Delegates Say Time Has Come For Bush To Sharpen Fuzzy Image
NEW ORLEANS (AP) _ George Bush must sharpen a personal image that has grown fuzzy over the last eight years and show Democrat Michael Dukakis for the liberal he is if the GOP is to win the presidency, say delegates to the Republican National Convention.
″His image was fairly sharp with the American people eight years ago,″ said Rep. Carlos J. Moorhead of California. ″As vice president, he’s had to step out of the limelight, but when he comes back into the spotlight, his independent image will become clear again.″
Oregon state Treasurer Anthony Meeker said Bush has suffered an image problem ″because he has been No. 2. As soon as he can transcend that, an image transplant will have occurred.″
Many delegates believe Bush’s major opportunity to strengthen his image will come tonight when he delivers his acceptance speech to the convention.
″People are telling him to be himself, but you know sometimes you can try too hard,″ said Rep. John P. Hiler of Indiana. ″If he’s just relaxed and tries to deliver the kind of acceptance speech George Bush can deliver and he does a good job, I think you’ll be surprised by how quickly George Bush starts to pick up momentum.″
Barry McCarty, a North Carolina delegate, said Bush ″needs to take off the gloves.″
″The Democrats have done everything they could to cover up what Mr. Dukakis is - a rabid liberal. Bush has to pull that mask off,″ McCarty said.
Colorado delegate Syl Morgan-Smith said Bush ″has got to frame his campaign around his record, and tell the truth about the Dukakis record.″
″He’s got to get to the point, tell the truth, and he’s got to come out of the chutes raising hell,″ she said.
Others warn Bush against trying to be someone he’s not.
Alan ″Punch″ Green, Bush’s Oregon campaign chairman, said he advised the vice president to ″stay the way you are. Every time you try to change it, it comes out phony.″
Added Ken Chlouber, a miner and state legislator Colorado: ″You can’t Reaganize George Bush. He’s going to have to plow his own ground.″
Delegates believe that once the vice president outlines his agenda and goes after the Democrats, he will surge ahead of Dukakis in the polls.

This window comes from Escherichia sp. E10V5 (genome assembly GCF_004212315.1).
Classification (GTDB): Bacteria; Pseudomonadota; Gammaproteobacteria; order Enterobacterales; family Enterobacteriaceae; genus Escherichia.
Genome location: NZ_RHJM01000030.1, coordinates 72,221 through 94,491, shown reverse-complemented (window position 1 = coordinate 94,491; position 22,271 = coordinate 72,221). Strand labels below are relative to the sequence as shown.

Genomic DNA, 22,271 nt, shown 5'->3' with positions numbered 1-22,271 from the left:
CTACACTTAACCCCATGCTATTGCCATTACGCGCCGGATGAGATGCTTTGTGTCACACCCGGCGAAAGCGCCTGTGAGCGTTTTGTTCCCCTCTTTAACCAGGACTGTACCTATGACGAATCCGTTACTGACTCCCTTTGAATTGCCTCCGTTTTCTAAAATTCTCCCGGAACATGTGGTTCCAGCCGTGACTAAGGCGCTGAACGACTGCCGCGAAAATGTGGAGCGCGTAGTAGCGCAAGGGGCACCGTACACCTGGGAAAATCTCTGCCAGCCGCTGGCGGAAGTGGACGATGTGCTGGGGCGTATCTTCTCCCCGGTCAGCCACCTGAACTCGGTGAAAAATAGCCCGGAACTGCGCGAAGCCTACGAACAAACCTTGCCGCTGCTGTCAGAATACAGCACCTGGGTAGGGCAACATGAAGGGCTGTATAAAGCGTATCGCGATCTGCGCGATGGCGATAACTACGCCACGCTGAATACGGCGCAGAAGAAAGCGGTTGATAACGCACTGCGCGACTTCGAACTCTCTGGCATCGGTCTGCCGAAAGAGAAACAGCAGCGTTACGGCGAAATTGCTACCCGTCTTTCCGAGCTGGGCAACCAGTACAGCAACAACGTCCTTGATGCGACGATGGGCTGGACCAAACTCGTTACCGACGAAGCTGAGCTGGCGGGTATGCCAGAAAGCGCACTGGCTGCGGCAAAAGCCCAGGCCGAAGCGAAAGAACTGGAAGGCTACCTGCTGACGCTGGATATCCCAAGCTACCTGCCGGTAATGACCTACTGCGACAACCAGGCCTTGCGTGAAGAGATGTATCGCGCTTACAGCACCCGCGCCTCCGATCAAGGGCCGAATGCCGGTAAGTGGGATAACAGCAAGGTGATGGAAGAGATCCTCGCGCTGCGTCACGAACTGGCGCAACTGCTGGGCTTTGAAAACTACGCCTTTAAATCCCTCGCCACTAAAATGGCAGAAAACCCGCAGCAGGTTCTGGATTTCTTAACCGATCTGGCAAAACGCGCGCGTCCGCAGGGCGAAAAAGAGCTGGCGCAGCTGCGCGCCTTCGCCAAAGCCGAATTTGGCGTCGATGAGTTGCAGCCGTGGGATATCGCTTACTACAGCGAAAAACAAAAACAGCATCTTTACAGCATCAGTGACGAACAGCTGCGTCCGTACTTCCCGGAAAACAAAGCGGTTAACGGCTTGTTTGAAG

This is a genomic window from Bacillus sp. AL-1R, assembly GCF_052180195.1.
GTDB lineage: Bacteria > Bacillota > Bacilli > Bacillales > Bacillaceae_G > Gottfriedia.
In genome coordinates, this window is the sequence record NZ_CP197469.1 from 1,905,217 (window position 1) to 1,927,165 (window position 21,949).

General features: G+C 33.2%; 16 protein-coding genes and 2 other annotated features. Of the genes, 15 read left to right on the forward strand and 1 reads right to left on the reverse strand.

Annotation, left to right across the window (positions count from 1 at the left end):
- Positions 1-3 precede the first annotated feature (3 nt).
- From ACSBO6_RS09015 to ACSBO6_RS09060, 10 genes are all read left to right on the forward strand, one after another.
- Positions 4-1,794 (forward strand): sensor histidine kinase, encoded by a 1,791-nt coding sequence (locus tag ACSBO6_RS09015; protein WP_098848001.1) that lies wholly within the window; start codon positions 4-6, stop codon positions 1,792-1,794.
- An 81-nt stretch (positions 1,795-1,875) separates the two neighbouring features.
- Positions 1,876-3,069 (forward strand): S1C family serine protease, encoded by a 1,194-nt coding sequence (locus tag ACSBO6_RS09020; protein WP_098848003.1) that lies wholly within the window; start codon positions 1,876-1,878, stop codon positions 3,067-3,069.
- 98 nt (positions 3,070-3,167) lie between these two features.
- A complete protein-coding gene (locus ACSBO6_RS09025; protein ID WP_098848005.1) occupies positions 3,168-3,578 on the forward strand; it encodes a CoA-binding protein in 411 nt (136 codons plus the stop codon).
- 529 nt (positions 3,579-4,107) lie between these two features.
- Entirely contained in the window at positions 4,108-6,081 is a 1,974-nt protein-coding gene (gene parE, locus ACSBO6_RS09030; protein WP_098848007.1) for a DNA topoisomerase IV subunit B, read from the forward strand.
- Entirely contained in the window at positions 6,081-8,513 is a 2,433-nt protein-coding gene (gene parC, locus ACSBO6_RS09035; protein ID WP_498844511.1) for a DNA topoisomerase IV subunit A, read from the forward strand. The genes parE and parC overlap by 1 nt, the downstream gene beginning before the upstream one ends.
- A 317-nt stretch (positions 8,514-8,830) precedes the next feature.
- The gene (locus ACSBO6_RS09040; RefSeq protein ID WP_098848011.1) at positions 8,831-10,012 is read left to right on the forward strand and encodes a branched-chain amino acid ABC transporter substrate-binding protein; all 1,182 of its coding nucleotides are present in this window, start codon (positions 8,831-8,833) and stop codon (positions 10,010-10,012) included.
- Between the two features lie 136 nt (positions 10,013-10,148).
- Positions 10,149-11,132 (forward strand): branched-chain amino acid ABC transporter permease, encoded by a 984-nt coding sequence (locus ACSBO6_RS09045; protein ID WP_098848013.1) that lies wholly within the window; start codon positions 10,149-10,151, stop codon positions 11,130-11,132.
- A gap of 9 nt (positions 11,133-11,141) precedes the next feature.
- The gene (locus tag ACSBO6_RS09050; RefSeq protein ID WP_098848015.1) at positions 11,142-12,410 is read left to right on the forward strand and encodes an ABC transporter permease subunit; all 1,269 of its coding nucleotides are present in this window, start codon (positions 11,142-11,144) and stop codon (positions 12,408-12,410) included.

Surveys taken immediately after the Democratic National Convention last month showed Dukakis enjoying the traditional post-convention bounce, and leading in some surveys by 17 or 18 percentage points. But Bush narrowed that double-digit lead to an almost dead heat as the Republican convention neared.
House Minority Leader Bob Michel of Illinois said the GOP convention was orchestrated ″with the hope of the vice president improving his lot by 10 points. I think we’ve accomplished some of that.″
″I saw some polls last week that showed the race was narrowing. ... The Democratic convention is wearing off and George Bush will benefit from our convention,″ said Iowa Sen. Charles Grassley.
J.E. Brown, a state representatives from Texas, likened the convention attention to ″volleyball at the Olympics.″
″Nobody’s ever seen it - then it’s on TV for five days and the next thing you know, everybody you call and ask what they’re doing ... they’re going to play volleyball.″
A Bush surge in the polls may not be enough. Historically, no candidate since President Truman has won the presidency after trailing in the polls prior to the convention.
History professor and Georgia Rep. Newt Gingrich is unfazed by that information.
″We’re a party that twice nominated a man who made movies with chimpanzees. Why do you think that we would worry about historical precedents,″ he said.